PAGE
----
Reading List 2021

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Linda Dynel, Leaving Dorian, (2014)

Susan G.S. McGee, 20 Reasons Why She Stays: A Guide For Those Who Want to Help Battered Women, (2005) – This paper can be viewed an downloaded at: www.stopviolence.com/domviol/whytheystay.htm

Lundy Bancroft, Why Does He Do That? Inside the Minds of Angry and Controlling Men (2002)

Jackson Katz, The Macho Paradox: Why Some Men Hurt Women and How All Men Can Help (2006)

Michael Kimmel, Guyland: The Perilous World Where Boys Become Men, Understanding the Critical Years Between 16 and 26 (2008)

Jody Raphael, Saving Bernice: Battered Women, Welfare and Poverty (2000)

Michael P. Johnson, A Typology of Domestic Violence, (2008)

Robbin S. Ogle & Susan Jacobs, Self-Defense and Battered Women Who Kill (2002)

Evan Stark, Coercive Control: How Men Entrap Women in Personal Life (2002)

C.J. Pascoe, Dude, You’re A Fag: Masculinity and Sexuality In High School (2012)

Jody Raphael, Listening to Olivia: Violence, Poverty & Prostitution (2004)

Michael Kimmel, Angry White Men (2013)

Natalie J. Sokoloff, Domestic Violence at the Margins (2005)

Michelle Kaminsky, Reflections of a Domestic Violence Prosecutor: Suggestions for Reform (2011)

Gavin DeBecker, The Gift of Fear (1997)

Erin Pizzey, Scream Quietly or the Neighbors Will Hear (1974)

Del Martin, Battered Wives (1976)

Jackson Katz, Leading Men: Presidential Campaigns & The Politics of Manhood (2013)

Jackson Katz, Man Enough: Trump, Clinton & The Politics of Presidential Masculinity (2016)

Rebecca Skloot, The Immortal Life of Henrietta Lacks (2010)

Sarah Herman, Feminism in 100 Quotes (2018)

Roxane Gay, Bad Feminist (2014)

Kayleen Schaefer, Text Me When You Get Home: The Evolution & Triumph of Modern Female Friendship (2018)

Glennon Doyle, Untamed (2020)

Sow & Friedman, Big Friendship: How We Keep Each Other Close (2020)

Florence Given, Women Don’t Owe You Pretty (2020)

Rozsika Parker & Griselda Pollock, Old Mistresses: Women, Art & Ideology (1981)

Maya Angelou, Phenomenal Woman, (1978)

Mikki Kendall, Hood Feminism, (2020)

**Please also see my blog posts under Domestic Violence and “Think About It” Thursdays

Summer 2017

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Family time at the Pittsburgh Zoo – 90+ degrees … we were melting!

It was a busy summer, to say the least; weddings, family road trips and lots of reading, because here in Western New York it did nothing but rain! On the up-side, I still found time to schedule three fantastic presentations with three distinctly different agencies. Each was unique and interesting in its own way and I feel lucky to have been asked by each group to spend some time with their employees, volunteers and clients.

 

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Oh, and there were cupcakes …

In late June I had the privilege of speaking with an amazing group of foster parents at KidsPeace. My presentation focused on childhood trauma and how that related to my own experience with domestic violence, but we covered so much more than that in the nearly three hours that I spent with them.

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… and a dog 🙂

 

 

KidsPeace, founded in 1882, is a private charity dedicated to serving the behavioral and mental health needs of children, families and communities. The organization was originally a home for children orphaned by a smallpox epidemic, but has grown over the years to meet the ever-changing needs of children and adolescents. KidsPeace offers services in Georgia, Indiana, Maine, Maryland, New York, North Carolina, Pennsylvania, and Virginia. Our continuum of care includes a psychiatric hospital; a comprehensive range of residential treatment programs; accredited educational services; and a variety of foster care and community-based treatment programs to help children and families in need transform their lives.”  www.kidspeace.org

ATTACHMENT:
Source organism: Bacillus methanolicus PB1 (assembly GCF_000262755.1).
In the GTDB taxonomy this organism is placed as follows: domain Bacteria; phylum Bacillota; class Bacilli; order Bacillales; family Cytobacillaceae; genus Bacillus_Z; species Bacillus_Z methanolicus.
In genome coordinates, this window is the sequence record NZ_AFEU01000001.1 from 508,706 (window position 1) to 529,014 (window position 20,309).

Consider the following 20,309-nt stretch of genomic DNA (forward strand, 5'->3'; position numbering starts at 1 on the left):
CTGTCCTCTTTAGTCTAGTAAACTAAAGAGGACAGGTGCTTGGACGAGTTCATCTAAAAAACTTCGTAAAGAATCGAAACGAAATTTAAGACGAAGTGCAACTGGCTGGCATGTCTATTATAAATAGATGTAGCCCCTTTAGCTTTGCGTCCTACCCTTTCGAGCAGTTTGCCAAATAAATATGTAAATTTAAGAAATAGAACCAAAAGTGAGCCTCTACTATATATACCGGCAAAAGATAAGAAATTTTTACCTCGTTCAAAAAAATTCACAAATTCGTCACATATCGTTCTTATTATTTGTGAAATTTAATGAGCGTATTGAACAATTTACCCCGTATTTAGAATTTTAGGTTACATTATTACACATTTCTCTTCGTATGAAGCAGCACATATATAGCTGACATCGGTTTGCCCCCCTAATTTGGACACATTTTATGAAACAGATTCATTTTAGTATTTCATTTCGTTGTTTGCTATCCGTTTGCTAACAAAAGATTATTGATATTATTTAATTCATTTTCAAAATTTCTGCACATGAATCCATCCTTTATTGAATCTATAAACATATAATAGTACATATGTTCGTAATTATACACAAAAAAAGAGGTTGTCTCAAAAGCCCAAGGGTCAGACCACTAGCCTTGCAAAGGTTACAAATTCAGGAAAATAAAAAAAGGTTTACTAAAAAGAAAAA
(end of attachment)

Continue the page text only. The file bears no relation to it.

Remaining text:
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Honest conversations lead to change! So happy to be invited to speak to some of the tireless advocates who are working on behalf of women and children in Niagara County.

 

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With only about ten women in attendance, it was a completely different vibe than I’m accustomed to. Twenty minutes of intense learning – on everyone’s part 🙂

I’ve never delivered a presentation to a group comprised almost entirely of men, but that’s exactly where I unveiled my newest presentation – Domestic Violence & Being An Engaged Bystander – on August 2 at Starpoint Senior High School in Pendleton, NY. Nearly 350 youth football coaches and statisticians were in attendance at NEYSA’s All Coaches meeting. I opted to speak without a mic, because often times people talk “under” you when you use one. The vast majority of these gentlemen were just that – absolute gentlemen. Maybe a little disinterested at first? Sure. But as I talked they listened and quieted and (many) even set aside their phones. I watched their faces go from polite, required attention to, “…oh my god…that actually happened to you…? Are you serious? How could that have happened to you…?” The shock, sadness and disgust that washed over many of the attendees was palpable. Here’s hoping that if these coaches are faced with a family that’s in need of intervention, they’ll remember that feeling (and where they put the paperwork I provided!) and will feel confident in their ability to provide a shoulder and a referral to those in need.